All I can say to you, dear reader, is looking back on this time in her life, I cannot even begin to imagine how scared, overwhelmed, and confused she must have felt. Individuals in such a frame of mind often do not make rational decisions.

Why Give Nunu A Second Chance?

At this point I offer my second disclaimer: I am not absolving Nunu Sung of her actions. Allow me a moment to state that I believe in laws and rules. I am in no way saying that individuals who commit crimes should go unpunished. Nunu has admitted her guilt, has accepted the consequences. That is not the issue here.

Yet, I do not believe a person should be labeled or defined by those moments of crisis in which they make a mistake. There is always more to the story. In writing this series on Nunu Sung I hope to fill in some of the context for you, that you may be able to see Nunu Sung through eyes of compassion, not hatred. What I want you to know, dear reader, is that Nunu conveyed remorse and apologized for her mistake many times to case workers, judges, attorneys, family, and friends.

What is past is past and cannot be changed. What Nunu chooses to focus on every day of her life now, is her son, Joshua.

I also believe that in such cases consisting of demonstration of remorse and guilt, coupled with consistent efforts to meet court requirements, every avenue should be utilized toward the goal of reconciling and reuniting families. Part of that process involves humanizing the accused to the larger community in order to understand the “why’s” surrounding their behavior. In some small way I hope I am accomplishing this.

What I hope to convey, dear reader, is the promptness in which Nunu repented for her actions. Within hours after her mistake, she asked for her son. She was denied.

Heartbroken, Nunu vowed to do whatever necessary to see her son and get him back.

So began what has become to this day a two-and-a-half year battle to gain custody of her son. At every step she’s complied with the requirements of the service plan in place. At every turn she adapted to the case workers or courts requirements. She has demonstrated a noticeable, genuine, bond with her son. She has contributed to his upbringing by providing for his care. She has attended and cherished every supervised visit with her son. She willingly entered into a plea deal with the promise and backing of the court that no party involved would petition to violate her parental rights and that Joshua would be given back to Nunu once her term has been completed. Please remember, dear reader, Nunu NEVER waived her parental rights as Joshua’s birthmother. The goal of her son’s placement with the foster family has been from the beginning to reunite Mother and Son.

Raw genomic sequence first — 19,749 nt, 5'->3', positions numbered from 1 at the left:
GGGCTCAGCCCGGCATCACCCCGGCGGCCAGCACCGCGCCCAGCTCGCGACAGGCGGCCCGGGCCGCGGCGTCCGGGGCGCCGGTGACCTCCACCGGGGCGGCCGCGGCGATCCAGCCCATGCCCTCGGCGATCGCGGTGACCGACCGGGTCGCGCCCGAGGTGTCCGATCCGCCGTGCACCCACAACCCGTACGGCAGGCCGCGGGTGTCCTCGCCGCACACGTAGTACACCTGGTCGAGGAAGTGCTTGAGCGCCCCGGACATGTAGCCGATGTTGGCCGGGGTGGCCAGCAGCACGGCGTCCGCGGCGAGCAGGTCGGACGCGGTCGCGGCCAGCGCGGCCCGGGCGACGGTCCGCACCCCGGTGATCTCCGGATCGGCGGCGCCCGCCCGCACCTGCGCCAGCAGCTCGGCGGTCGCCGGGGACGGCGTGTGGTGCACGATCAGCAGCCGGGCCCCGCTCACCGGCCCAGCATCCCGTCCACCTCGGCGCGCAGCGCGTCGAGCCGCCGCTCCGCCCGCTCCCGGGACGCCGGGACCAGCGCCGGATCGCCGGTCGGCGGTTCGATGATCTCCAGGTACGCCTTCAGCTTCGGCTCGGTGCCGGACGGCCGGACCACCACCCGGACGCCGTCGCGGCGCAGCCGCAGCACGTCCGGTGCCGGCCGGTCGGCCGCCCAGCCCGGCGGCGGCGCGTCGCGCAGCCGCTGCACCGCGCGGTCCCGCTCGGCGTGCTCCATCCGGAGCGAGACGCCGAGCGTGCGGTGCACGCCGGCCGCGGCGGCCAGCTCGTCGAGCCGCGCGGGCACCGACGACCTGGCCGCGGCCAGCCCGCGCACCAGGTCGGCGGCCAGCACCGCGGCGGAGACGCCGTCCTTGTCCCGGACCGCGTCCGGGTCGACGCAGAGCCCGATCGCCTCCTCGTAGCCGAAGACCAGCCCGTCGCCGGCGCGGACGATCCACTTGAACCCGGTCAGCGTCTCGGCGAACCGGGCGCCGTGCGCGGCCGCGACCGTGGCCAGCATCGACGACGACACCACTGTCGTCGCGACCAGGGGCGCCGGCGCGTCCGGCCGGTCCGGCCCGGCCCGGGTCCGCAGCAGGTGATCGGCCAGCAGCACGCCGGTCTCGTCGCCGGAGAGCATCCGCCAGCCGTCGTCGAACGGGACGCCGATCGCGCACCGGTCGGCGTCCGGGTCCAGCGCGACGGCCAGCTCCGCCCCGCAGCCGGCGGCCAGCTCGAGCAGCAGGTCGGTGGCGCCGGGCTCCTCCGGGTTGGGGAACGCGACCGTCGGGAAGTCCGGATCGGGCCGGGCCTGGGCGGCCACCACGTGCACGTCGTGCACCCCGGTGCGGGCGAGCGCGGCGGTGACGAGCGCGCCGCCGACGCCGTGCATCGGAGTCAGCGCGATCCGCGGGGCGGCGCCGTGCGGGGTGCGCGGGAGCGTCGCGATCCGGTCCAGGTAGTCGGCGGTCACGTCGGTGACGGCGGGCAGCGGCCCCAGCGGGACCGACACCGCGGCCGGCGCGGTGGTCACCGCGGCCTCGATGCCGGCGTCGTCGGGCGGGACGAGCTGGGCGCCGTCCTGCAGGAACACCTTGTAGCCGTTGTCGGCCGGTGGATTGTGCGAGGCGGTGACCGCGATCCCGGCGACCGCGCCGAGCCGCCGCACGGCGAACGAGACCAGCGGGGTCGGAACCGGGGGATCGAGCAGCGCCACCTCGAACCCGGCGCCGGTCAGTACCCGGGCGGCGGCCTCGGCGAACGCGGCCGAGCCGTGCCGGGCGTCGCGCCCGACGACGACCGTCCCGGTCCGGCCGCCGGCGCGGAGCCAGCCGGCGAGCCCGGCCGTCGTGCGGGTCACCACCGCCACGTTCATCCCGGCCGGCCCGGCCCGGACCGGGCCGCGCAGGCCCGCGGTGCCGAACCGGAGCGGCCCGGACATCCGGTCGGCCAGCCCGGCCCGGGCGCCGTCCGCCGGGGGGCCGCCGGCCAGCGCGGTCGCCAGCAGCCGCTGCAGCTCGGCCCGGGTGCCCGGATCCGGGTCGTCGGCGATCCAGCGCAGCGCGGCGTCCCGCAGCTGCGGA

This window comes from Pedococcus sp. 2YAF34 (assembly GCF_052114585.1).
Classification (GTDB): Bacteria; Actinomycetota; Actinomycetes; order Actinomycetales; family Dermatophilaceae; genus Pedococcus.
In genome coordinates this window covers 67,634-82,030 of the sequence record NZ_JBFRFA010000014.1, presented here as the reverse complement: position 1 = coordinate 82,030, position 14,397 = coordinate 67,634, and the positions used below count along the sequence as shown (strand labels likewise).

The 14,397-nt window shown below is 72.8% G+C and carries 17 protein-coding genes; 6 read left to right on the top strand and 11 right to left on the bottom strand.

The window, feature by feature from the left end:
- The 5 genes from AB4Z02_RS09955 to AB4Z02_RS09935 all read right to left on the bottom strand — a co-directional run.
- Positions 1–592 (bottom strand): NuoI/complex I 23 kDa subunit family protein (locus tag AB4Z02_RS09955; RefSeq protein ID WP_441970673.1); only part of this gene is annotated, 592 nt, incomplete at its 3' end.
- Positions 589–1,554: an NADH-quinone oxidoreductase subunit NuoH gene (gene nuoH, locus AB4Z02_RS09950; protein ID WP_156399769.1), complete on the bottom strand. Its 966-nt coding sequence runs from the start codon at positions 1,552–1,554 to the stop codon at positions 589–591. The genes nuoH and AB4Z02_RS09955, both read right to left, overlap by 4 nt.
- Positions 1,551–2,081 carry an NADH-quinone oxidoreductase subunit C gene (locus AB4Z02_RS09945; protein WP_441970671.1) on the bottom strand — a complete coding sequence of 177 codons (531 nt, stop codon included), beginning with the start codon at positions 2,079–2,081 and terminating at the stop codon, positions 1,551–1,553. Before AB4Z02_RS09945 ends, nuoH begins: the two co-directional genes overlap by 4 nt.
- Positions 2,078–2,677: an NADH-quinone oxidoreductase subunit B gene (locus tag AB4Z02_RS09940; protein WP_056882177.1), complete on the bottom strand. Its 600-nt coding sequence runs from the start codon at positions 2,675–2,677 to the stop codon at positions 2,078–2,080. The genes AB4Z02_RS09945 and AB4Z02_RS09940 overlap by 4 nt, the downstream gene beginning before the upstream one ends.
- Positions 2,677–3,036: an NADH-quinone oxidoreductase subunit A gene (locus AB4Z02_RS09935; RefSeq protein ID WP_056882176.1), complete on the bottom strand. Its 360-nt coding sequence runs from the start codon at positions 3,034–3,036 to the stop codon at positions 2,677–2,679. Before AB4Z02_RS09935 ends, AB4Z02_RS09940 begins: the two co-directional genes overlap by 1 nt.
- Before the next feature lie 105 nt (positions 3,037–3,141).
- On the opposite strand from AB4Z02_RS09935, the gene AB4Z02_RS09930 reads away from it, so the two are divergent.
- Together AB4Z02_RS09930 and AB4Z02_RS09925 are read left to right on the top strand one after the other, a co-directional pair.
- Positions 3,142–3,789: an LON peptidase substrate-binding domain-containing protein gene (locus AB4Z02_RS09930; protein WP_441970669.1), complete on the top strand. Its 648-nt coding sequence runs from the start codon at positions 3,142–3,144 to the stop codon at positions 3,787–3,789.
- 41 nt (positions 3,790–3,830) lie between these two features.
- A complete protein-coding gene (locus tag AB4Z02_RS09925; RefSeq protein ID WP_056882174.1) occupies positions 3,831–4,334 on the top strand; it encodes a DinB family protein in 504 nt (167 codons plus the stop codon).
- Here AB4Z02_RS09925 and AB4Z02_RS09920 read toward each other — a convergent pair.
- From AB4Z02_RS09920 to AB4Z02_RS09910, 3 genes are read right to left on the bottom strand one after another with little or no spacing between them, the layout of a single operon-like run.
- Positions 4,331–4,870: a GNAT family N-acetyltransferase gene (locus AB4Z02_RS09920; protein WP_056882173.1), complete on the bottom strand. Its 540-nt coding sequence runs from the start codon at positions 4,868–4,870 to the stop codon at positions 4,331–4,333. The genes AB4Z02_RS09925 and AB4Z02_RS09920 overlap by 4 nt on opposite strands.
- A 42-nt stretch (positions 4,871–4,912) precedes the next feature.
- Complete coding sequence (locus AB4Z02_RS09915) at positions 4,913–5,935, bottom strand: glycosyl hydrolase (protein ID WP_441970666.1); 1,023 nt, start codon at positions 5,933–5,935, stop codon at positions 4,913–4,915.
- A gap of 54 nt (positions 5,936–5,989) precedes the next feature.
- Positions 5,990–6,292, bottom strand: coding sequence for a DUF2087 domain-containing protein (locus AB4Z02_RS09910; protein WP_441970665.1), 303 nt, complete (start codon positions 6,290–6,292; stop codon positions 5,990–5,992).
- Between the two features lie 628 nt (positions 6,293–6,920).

I know there is much to consider in this case. I know there are many questions to which I am unable to provide an answer. I am simply hoping to provide a deeper understanding of Nunu’s context, that you may be able to understand her actions with compassion, not hatred; empathy, not disdain.

The truth of the matter is this: Nunu Sung made a mistake. A mistake she quickly took responsibility for. A mistake she admitted from the very beginning. A mistake she is working to set right.  For this reason, Nunu Sung deserves a second chance. Her actions over the past two years prove, without a shadow of a doubt, how much she loves her son, how dedicated she is to her son, how committed she is to her son,and  how determined she is to gain custody of her son. Nunu’s consistent efforts and determined actions speak volumes above the voice she is denied.

Want to know more? Visit these related links:

1. A Call To Action

2. Article: Chicago Tribune, August 31, 2011

3. WGN News clip


4 thoughts on “Part 4: Betrayal In America

  1. Leah Slotta says:

    Love your heart of compassion and effort to help people to imagine her struggle. I agree with you, yes, there is responsibility and consequences to our actions. But like you I wonder given her circumstances where is the second chance and heart to see redemption and reconciliation like you have shared from the court?
    Thank you Jesus that mercy triumphs over judgement. Stay strong Nunu.

    • Su says:


      You are asking the million dollar question! We all know stories of children living in unhealthy and dangerous circumstances and stories in which children are repeatedly returned to the home environment, even when they shouldn’t be. In Nunu’s case we have the opposite: she is a loving mother, an attentive mother, a committed mother, a dedicated mother. She will provide a wonderful home for Joshua.

      Please share Nunu’s story with those who will listen. Your prayers for Nunu are greatly appreciated.


Join the Discussion. Share Your Thoughts.

Fill in your details below or click an icon to log in: Logo

You are commenting using your account. Log Out /  Change )

Google+ photo

You are commenting using your Google+ account. Log Out /  Change )

Twitter picture

You are commenting using your Twitter account. Log Out /  Change )

Facebook photo

You are commenting using your Facebook account. Log Out /  Change )


Connecting to %s